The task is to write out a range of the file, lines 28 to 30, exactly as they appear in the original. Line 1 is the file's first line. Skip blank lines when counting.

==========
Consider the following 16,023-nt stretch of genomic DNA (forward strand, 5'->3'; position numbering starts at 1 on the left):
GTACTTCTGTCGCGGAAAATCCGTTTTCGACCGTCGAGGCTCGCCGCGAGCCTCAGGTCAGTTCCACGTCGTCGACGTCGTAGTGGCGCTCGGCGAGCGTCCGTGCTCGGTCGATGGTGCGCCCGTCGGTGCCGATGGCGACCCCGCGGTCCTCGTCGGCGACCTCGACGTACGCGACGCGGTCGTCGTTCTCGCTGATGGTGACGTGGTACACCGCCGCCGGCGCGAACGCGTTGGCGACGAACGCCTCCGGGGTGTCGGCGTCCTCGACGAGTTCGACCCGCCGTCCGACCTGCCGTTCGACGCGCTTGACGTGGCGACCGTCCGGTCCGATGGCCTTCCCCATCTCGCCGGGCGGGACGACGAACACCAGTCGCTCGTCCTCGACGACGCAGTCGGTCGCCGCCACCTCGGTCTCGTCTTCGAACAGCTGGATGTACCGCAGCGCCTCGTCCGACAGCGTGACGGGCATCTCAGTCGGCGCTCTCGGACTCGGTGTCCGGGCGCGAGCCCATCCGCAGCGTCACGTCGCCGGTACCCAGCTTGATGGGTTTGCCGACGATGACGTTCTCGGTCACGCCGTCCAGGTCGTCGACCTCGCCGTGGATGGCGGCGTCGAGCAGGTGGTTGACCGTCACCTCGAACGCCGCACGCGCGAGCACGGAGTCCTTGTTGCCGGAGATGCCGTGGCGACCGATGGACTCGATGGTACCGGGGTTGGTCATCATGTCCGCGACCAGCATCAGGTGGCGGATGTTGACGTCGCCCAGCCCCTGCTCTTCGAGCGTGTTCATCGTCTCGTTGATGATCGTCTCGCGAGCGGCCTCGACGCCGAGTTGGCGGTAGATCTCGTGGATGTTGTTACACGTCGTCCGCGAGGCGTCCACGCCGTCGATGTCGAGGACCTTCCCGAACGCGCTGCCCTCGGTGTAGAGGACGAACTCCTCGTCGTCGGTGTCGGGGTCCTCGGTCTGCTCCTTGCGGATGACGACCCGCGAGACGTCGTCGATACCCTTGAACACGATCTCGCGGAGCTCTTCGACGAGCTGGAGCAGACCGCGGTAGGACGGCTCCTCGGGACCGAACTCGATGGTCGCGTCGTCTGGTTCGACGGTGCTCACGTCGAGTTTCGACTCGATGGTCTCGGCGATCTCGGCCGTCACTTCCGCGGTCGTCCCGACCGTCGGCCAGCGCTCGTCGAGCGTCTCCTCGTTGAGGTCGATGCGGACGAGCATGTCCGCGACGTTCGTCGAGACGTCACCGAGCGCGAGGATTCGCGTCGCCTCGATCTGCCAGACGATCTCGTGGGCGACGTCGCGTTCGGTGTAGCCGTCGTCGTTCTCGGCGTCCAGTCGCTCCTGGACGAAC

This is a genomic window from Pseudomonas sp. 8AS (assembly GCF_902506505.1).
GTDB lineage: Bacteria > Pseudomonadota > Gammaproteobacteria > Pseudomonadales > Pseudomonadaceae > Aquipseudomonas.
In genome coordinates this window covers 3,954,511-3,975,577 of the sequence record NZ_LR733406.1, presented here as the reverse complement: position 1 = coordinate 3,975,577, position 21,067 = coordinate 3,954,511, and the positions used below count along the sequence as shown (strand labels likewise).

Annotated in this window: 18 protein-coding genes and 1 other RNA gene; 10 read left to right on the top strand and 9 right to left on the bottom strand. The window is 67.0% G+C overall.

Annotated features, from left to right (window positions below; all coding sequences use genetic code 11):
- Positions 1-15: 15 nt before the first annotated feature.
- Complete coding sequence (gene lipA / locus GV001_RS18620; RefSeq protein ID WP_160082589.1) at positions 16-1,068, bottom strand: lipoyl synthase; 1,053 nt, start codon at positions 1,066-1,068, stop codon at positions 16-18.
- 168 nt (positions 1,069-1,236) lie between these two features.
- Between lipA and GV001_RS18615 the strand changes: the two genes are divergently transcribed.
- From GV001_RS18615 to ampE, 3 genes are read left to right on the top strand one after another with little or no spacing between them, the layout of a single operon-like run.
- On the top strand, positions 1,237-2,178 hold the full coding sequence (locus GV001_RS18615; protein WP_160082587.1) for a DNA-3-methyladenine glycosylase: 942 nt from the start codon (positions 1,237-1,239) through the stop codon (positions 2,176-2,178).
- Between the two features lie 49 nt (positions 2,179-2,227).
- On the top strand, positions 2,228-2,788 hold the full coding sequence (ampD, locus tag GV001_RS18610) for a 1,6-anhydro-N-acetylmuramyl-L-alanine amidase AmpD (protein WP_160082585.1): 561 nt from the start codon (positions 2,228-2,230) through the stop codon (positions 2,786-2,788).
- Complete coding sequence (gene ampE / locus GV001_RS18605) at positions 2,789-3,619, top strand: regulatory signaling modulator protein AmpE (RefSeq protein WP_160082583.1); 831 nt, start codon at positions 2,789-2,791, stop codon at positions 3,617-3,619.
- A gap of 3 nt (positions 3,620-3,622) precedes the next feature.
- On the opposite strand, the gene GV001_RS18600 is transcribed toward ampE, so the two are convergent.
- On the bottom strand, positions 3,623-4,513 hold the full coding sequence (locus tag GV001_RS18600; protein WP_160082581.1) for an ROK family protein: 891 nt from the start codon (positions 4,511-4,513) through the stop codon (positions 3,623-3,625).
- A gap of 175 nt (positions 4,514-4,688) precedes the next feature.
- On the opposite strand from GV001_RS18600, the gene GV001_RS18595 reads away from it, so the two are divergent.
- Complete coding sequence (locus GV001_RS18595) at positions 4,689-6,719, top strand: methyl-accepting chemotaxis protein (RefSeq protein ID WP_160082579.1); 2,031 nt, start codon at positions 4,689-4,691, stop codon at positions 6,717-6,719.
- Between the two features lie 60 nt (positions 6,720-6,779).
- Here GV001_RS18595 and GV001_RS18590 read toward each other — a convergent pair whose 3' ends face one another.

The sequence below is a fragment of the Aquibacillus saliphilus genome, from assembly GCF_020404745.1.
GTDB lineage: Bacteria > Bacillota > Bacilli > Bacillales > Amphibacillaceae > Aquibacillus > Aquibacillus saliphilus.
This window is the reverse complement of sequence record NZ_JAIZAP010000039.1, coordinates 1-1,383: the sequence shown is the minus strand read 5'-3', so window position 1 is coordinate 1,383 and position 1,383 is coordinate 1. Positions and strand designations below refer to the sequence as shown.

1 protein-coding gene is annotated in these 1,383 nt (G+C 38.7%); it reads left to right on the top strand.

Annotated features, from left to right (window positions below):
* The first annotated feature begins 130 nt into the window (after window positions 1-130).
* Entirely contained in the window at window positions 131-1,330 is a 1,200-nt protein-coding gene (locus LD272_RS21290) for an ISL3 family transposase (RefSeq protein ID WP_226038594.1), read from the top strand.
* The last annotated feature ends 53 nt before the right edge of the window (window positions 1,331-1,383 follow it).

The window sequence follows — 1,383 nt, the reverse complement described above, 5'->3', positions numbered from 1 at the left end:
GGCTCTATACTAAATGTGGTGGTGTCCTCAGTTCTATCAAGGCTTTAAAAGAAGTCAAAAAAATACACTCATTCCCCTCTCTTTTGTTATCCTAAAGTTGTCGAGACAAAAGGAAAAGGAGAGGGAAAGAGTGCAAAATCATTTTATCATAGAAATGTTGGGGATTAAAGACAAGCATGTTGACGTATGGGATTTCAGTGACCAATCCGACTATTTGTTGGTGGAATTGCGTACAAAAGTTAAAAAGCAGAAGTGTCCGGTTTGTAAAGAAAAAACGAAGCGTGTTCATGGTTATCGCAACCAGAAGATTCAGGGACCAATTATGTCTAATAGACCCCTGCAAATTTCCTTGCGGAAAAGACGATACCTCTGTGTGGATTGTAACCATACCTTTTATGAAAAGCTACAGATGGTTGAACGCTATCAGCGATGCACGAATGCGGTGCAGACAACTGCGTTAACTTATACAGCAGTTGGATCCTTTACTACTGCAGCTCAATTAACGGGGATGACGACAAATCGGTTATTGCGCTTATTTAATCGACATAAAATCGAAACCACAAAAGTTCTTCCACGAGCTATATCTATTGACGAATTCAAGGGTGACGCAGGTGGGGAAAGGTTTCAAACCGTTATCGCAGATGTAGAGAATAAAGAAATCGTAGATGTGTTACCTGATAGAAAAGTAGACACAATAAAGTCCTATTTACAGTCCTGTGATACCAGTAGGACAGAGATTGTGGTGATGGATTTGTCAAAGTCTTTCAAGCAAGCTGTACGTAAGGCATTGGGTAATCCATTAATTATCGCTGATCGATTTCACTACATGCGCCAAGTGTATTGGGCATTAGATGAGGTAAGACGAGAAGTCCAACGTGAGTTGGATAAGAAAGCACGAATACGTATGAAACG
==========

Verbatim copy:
1 protein-coding gene is annotated in these 1,383 nt (G+C 38.7%); it reads left to right on the top strand.

Annotated features, from left to right (window positions below):
* The first annotated feature begins 130 nt into the window (after window positions 1-130).